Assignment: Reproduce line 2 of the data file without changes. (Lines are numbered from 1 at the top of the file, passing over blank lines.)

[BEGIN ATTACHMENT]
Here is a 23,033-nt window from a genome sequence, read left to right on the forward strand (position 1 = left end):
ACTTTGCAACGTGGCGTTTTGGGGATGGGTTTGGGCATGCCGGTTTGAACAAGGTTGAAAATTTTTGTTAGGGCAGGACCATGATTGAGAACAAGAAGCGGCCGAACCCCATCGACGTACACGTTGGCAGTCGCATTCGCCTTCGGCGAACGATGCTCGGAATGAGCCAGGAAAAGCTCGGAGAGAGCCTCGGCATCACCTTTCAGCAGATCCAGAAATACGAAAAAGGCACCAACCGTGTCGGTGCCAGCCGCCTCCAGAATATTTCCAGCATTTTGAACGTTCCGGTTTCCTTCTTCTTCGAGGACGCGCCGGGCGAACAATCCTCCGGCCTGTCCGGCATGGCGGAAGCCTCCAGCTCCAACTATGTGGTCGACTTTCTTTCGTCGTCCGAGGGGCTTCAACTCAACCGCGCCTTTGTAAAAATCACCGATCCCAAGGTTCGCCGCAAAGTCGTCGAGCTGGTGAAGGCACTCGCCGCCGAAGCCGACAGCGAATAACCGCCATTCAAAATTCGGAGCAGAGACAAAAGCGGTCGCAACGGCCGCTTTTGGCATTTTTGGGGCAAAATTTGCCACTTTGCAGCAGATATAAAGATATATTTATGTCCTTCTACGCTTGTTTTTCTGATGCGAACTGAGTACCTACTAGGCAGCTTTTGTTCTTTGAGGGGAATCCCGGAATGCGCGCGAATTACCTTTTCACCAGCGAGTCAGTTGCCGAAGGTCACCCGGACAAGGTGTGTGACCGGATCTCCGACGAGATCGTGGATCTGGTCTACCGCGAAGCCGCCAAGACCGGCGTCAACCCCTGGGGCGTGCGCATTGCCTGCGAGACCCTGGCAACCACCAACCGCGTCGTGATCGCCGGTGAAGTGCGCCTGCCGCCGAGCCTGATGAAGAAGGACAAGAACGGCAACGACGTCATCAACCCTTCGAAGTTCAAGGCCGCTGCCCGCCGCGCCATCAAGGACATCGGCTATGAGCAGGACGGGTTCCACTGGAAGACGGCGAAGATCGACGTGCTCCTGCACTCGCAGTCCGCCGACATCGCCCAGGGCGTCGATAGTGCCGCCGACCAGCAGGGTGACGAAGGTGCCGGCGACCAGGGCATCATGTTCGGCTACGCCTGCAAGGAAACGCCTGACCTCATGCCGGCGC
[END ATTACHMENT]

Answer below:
ACTTTGCAACGTGGCGTTTTGGGGATGGGTTTGGGCATGCCGGTTTGAACAAGGTTGAAAATTTTTGTTAGGGCAGGACCATGATTGAGAACAAGAAGCGGCCGAACCCCATCGACGTACACGTTGGCAGTCGCATTCGCCTTCGGCGAACGATGCTCGGAATGAGCCAGGAAAAGCTCGGAGAGAGCCTCGGCATCACCTTTCAGCAGATCCAGAAATACGAAAAAGGCACCAACCGTGTCGGTGCCAGCCGCCTCCAGAATATTTCCAGCATTTTGAACGTTCCGGTTTCCTTCTTCTTCGAGGACGCGCCGGGCGAACAATCCTCCGGCCTGTCCGGCATGGCGGAAGCCTCCAGCTCCAACTATGTGGTCGACTTTCTTTCGTCGTCCGAGGGGCTTCAACTCAACCGCGCCTTTGTAAAAATCACCGATCCCAAGGTTCGCCGCAAAGTCGTCGAGCTGGTGAAGGCACTCGCCGCCGAAGCCGACAGCGAATAACCGCCATTCAAAATTCGGAGCAGAGACAAAAGCGGTCGCAACGGCCGCTTTTGGCATTTTTGGGGCAAAATTTGCCACTTTGCAGCAGATATAAAGATATATTTATGTCCTTCTACGCTTGTTTTTCTGATGCGAACTGAGTACCTACTAGGCAGCTTTTGTTCTTTGAGGGGAATCCCGGAATGCGCGCGAATTACCTTTTCACCAGCGAGTCAGTTGCCGAAGGTCACCCGGACAAGGTGTGTGACCGGATCTCCGACGAGATCGTGGATCTGGTCTACCGCGAAGCCGCCAAGACCGGCGTCAACCCCTGGGGCGTGCGCATTGCCTGCGAGACCCTGGCAACCACCAACCGCGTCGTGATCGCCGGTGAAGTGCGCCTGCCGCCGAGCCTGATGAAGAAGGACAAGAACGGCAACGACGTCATCAACCCTTCGAAGTTCAAGGCCGCTGCCCGCCGCGCCATCAAGGACATCGGCTATGAGCAGGACGGGTTCCACTGGAAGACGGCGAAGATCGACGTGCTCCTGCACTCGCAGTCCGCCGACATCGCCCAGGGCGTCGATAGTGCCGCCGACCAGCAGGGTGACGAAGGTGCCGGCGACCAGGGCATCATGTTCGGCTACGCCTGCAAGGAAACGCCTGACCTCATGCCGGCGC